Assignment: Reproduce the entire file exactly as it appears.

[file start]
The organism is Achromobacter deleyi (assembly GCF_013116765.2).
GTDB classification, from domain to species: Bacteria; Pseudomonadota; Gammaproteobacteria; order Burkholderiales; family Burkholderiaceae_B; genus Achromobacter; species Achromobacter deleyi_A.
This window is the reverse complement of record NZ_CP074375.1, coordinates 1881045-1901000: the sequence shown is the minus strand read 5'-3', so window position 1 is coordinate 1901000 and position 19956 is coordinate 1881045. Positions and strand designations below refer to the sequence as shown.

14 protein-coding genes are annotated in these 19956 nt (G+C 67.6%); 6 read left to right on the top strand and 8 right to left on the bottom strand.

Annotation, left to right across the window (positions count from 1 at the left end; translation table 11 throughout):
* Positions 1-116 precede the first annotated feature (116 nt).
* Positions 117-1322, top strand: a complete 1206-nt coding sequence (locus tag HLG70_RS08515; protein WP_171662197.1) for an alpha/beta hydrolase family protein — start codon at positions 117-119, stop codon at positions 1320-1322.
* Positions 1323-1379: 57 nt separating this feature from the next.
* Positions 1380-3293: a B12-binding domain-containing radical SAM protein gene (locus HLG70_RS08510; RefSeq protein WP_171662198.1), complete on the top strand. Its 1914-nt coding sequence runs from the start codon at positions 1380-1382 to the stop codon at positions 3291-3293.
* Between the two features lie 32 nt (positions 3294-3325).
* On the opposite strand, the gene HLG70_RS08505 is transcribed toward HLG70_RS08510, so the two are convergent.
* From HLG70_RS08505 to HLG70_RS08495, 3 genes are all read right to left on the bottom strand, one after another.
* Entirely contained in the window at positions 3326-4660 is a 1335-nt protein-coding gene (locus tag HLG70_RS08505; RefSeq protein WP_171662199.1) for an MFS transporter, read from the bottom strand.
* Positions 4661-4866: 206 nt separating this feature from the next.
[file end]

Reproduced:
The organism is Achromobacter deleyi (assembly GCF_013116765.2).
GTDB classification, from domain to species: Bacteria; Pseudomonadota; Gammaproteobacteria; order Burkholderiales; family Burkholderiaceae_B; genus Achromobacter; species Achromobacter deleyi_A.
This window is the reverse complement of record NZ_CP074375.1, coordinates 1881045-1901000: the sequence shown is the minus strand read 5'-3', so window position 1 is coordinate 1901000 and position 19956 is coordinate 1881045. Positions and strand designations below refer to the sequence as shown.

14 protein-coding genes are annotated in these 19956 nt (G+C 67.6%); 6 read left to right on the top strand and 8 right to left on the bottom strand.

Annotation, left to right across the window (positions count from 1 at the left end; translation table 11 throughout):
* Positions 1-116 precede the first annotated feature (116 nt).
* Positions 117-1322, top strand: a complete 1206-nt coding sequence (locus tag HLG70_RS08515; protein WP_171662197.1) for an alpha/beta hydrolase family protein — start codon at positions 117-119, stop codon at positions 1320-1322.
* Positions 1323-1379: 57 nt separating this feature from the next.
* Positions 1380-3293: a B12-binding domain-containing radical SAM protein gene (locus HLG70_RS08510; RefSeq protein WP_171662198.1), complete on the top strand. Its 1914-nt coding sequence runs from the start codon at positions 1380-1382 to the stop codon at positions 3291-3293.
* Between the two features lie 32 nt (positions 3294-3325).
* On the opposite strand, the gene HLG70_RS08505 is transcribed toward HLG70_RS08510, so the two are convergent.
* From HLG70_RS08505 to HLG70_RS08495, 3 genes are all read right to left on the bottom strand, one after another.
* Entirely contained in the window at positions 3326-4660 is a 1335-nt protein-coding gene (locus tag HLG70_RS08505; RefSeq protein WP_171662199.1) for an MFS transporter, read from the bottom strand.
* Positions 4661-4866: 206 nt separating this feature from the next.